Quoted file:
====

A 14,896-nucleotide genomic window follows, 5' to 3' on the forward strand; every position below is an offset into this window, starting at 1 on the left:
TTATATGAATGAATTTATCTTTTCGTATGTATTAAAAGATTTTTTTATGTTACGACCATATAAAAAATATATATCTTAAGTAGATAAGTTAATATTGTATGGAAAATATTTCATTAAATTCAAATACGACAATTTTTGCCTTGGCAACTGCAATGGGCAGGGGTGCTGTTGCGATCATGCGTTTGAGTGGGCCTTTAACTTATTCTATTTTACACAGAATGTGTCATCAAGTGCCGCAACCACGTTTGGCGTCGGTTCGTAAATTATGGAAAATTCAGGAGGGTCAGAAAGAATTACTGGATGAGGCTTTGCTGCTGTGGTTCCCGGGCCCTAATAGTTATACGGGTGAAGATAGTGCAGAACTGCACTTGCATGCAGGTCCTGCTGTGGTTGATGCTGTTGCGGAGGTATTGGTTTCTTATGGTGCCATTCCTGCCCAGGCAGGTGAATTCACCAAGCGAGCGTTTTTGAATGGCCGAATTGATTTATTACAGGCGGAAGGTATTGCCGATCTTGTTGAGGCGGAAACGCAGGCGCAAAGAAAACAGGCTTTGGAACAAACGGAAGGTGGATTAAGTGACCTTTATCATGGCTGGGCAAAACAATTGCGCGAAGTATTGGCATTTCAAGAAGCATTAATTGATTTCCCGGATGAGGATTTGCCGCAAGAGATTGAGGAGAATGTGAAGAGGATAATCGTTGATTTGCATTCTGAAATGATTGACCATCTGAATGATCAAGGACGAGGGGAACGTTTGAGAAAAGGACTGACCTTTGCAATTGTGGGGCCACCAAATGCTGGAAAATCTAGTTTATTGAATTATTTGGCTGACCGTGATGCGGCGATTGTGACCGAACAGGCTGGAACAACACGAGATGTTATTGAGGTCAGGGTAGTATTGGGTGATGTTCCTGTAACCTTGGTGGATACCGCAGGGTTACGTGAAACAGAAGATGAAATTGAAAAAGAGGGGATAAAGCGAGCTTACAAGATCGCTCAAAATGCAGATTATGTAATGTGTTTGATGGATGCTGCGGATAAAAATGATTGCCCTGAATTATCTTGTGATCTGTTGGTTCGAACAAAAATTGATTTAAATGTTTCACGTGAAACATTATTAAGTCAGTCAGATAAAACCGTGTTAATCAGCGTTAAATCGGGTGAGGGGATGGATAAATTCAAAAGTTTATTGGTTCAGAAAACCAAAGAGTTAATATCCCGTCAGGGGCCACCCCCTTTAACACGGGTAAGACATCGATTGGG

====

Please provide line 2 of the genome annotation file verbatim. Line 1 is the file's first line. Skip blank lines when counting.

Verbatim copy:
TTATATGAATGAATTTATCTTTTCGTATGTATTAAAAGATTTTTTTATGTTACGACCATATAAAAAATATATATCTTAAGTAGATAAGTTAATATTGTATGGAAAATATTTCATTAAATTCAAATACGACAATTTTTGCCTTGGCAACTGCAATGGGCAGGGGTGCTGTTGCGATCATGCGTTTGAGTGGGCCTTTAACTTATTCTATTTTACACAGAATGTGTCATCAAGTGCCGCAACCACGTTTGGCGTCGGTTCGTAAATTATGGAAAATTCAGGAGGGTCAGAAAGAATTACTGGATGAGGCTTTGCTGCTGTGGTTCCCGGGCCCTAATAGTTATACGGGTGAAGATAGTGCAGAACTGCACTTGCATGCAGGTCCTGCTGTGGTTGATGCTGTTGCGGAGGTATTGGTTTCTTATGGTGCCATTCCTGCCCAGGCAGGTGAATTCACCAAGCGAGCGTTTTTGAATGGCCGAATTGATTTATTACAGGCGGAAGGTATTGCCGATCTTGTTGAGGCGGAAACGCAGGCGCAAAGAAAACAGGCTTTGGAACAAACGGAAGGTGGATTAAGTGACCTTTATCATGGCTGGGCAAAACAATTGCGCGAAGTATTGGCATTTCAAGAAGCATTAATTGATTTCCCGGATGAGGATTTGCCGCAAGAGATTGAGGAGAATGTGAAGAGGATAATCGTTGATTTGCATTCTGAAATGATTGACCATCTGAATGATCAAGGACGAGGGGAACGTTTGAGAAAAGGACTGACCTTTGCAATTGTGGGGCCACCAAATGCTGGAAAATCTAGTTTATTGAATTATTTGGCTGACCGTGATGCGGCGATTGTGACCGAACAGGCTGGAACAACACGAGATGTTATTGAGGTCAGGGTAGTATTGGGTGATGTTCCTGTAACCTTGGTGGATACCGCAGGGTTACGTGAAACAGAAGATGAAATTGAAAAAGAGGGGATAAAGCGAGCTTACAAGATCGCTCAAAATGCAGATTATGTAATGTGTTTGATGGATGCTGCGGATAAAAATGATTGCCCTGAATTATCTTGTGATCTGTTGGTTCGAACAAAAATTGATTTAAATGTTTCACGTGAAACATTATTAAGTCAGTCAGATAAAACCGTGTTAATCAGCGTTAAATCGGGTGAGGGGATGGATAAATTCAAAAGTTTATTGGTTCAGAAAACCAAAGAGTTAATATCCCGTCAGGGGCCACCCCCTTTAACACGGGTAAGACATCGATTGGG